BWWTVWorld Exclusive - Catching Up With SUBURGATORY's Ana Gasteyer


Ana Gasteyer plays Sheila Shay on ABC's hit comedy series SUBURGATORY. The actress is best known for her incomparable work over six seasons on "Saturday Night Live." On stage Gasteyer made her Broadway debut as Columbia in "The Rocky Horror Show." Since then she has earned raves as Elphaba in "Wicked" on Broadway, and originated the role for the Chicago production, earning a Jefferson Award nomination. Other New York theater credits include the Tony-nominated Broadway productions of "The Royal Family," "The Threepenny Opera," Eve Ensler's acclaimed Off-Broadway hit, "The Vagina Monologues," and Manhattan Theatre Club's hit production of "Kimberly Akimbo."

Prior to joining "SNL," Gasteyer honed her comedy skills at "The Groundlings," the famed Los Angeles improv-sketch comedy group. On film she has been seen in "Mean Girls," "The Women," and "What Women Want," Television credits include "Curb Your Enthusiasm," "The Good Wife," " Seinfeld" (the "Soup Nazi" episode), as well as guest hosting "The Late Late Show with Craig Kilborn," "Live with Regis" and "The Rosie O'Donnell Show."

The talented actress spoke with us about what's in store for her character on the show's second season and her future plans to return to Broadway.

When you were first cast in the role of Sheila Shay you described her as a 'Gladys Kravitz type', who I always think of as the quintessential nosy neighbor. Do you think Sheila has evolved since that initial characterization?

Yes, definitely. I think Emily [Kapnek] always had a fully conceived idea of Sheila as this alpha, Martha Stewart mom and I think she gave a lot of thought to the conflict in their family, as far as the adoration she has for her son and her sort of disdain for her daughter, who is in some ways very similar to her and in some ways very, very, very, different. And she's really explored some of the conflicts that both the similarities and the differences have created. So I think she always had sort of the germ of those ideas early on. But I think Sheila was initially there to function as an adversary for George as a newcomer. And now that George is no longer a newcomer, he's technically a year in, he's now more entrenched in life in the suburbs and our family dynamic has become sort of its own bizarre world. And also honestly, the addition of Chris Parnell, which I think was our third episode last year, as my husband just allowed for a ton of marital evaluation too, which is really fun. There are a lot of divorced families in our little world, or sort of fractured families, and the Shays are sort of solid as a rock and probably in some ways, they're oddly the most normal/most dysfunctional of the whole gang.

You mentioned Chris Parnell, who you had worked with previously on SNL. What is it like being together again?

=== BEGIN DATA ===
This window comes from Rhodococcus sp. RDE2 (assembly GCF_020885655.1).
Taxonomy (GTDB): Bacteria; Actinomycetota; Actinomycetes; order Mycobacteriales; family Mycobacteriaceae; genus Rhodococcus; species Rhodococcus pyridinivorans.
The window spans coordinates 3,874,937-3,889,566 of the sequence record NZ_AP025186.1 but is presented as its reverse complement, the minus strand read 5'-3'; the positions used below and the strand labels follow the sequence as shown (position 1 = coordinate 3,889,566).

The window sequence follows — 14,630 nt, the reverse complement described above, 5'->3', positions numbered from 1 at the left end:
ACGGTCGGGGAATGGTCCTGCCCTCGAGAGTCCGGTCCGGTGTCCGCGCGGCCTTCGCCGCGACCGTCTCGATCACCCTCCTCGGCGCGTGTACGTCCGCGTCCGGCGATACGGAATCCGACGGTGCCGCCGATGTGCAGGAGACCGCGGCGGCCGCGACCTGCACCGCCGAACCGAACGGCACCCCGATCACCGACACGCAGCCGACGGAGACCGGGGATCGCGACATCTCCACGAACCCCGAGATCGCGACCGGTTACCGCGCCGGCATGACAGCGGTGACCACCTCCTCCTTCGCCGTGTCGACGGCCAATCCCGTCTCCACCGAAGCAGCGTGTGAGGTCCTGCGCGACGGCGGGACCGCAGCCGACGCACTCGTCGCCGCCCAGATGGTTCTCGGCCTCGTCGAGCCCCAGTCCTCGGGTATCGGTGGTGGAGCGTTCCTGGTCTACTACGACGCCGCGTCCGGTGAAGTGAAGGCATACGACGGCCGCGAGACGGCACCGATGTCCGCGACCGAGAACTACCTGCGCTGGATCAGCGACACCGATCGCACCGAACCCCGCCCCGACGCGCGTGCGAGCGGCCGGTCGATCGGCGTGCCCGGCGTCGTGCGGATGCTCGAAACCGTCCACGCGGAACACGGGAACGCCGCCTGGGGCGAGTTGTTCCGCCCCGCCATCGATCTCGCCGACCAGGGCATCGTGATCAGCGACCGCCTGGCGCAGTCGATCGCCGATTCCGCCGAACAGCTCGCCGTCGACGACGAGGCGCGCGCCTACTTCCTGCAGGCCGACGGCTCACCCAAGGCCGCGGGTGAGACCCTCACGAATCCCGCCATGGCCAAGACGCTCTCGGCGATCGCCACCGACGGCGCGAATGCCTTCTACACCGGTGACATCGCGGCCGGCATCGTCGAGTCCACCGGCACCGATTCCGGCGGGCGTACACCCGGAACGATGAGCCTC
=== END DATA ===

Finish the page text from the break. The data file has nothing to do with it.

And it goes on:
It's incredible. We actually date all the way back to The Groundlings. We were students there together and we were in the performing companies there together. He's one of my absolute favorite performers. Actually, it's funny because way back in the day, he had gone to North Carolina School of the Arts for college and was just a really well-trained actor, and I always loved performing with him at The Groundlings because even as an improvisor, he had a lot of skills and training to call upon. So he's always really fun because he takes like the dancing really seriously and he takes the stage combat really seriously - he takes his comedy really seriously. And he's always very precise. And we just have an amazing shorthand because I trust him so much. And by now, I feel that way with everybody on my show, but that trust takes a while to develop and we had it instantly. And honestly, I think it really impacted the writing for our marriage a lot, our on-screen marriage I should say, because the immediacy of our dynamic was evident to the writers right away.

What's in store for the Shay family this coming season?

The Shay's have a really bumpy fall ahead because Ryan's adoption has been this revelation to Lisa and Lisa has had no power in this family ever. So basically we deal with every family member's secret keeping and then the fall out when he finally does find out, it's devastating. It's my favorite episode we've filmed!

I read you often watch the show with your real 10-year-old daughter. Does she have an opinion about your parenting skills on the show?

She says that she's glad I'm not as mean as Sheila Shay. (laughing) And there are times when she has to call me out as calling a 'Sheila Shay' move. Like I am pretty aggressive with the label maker at home, and so I have to be reminded to dial it back a little bit.

I know you're so busy filming the show, but any future plans to return to the Broadway stage?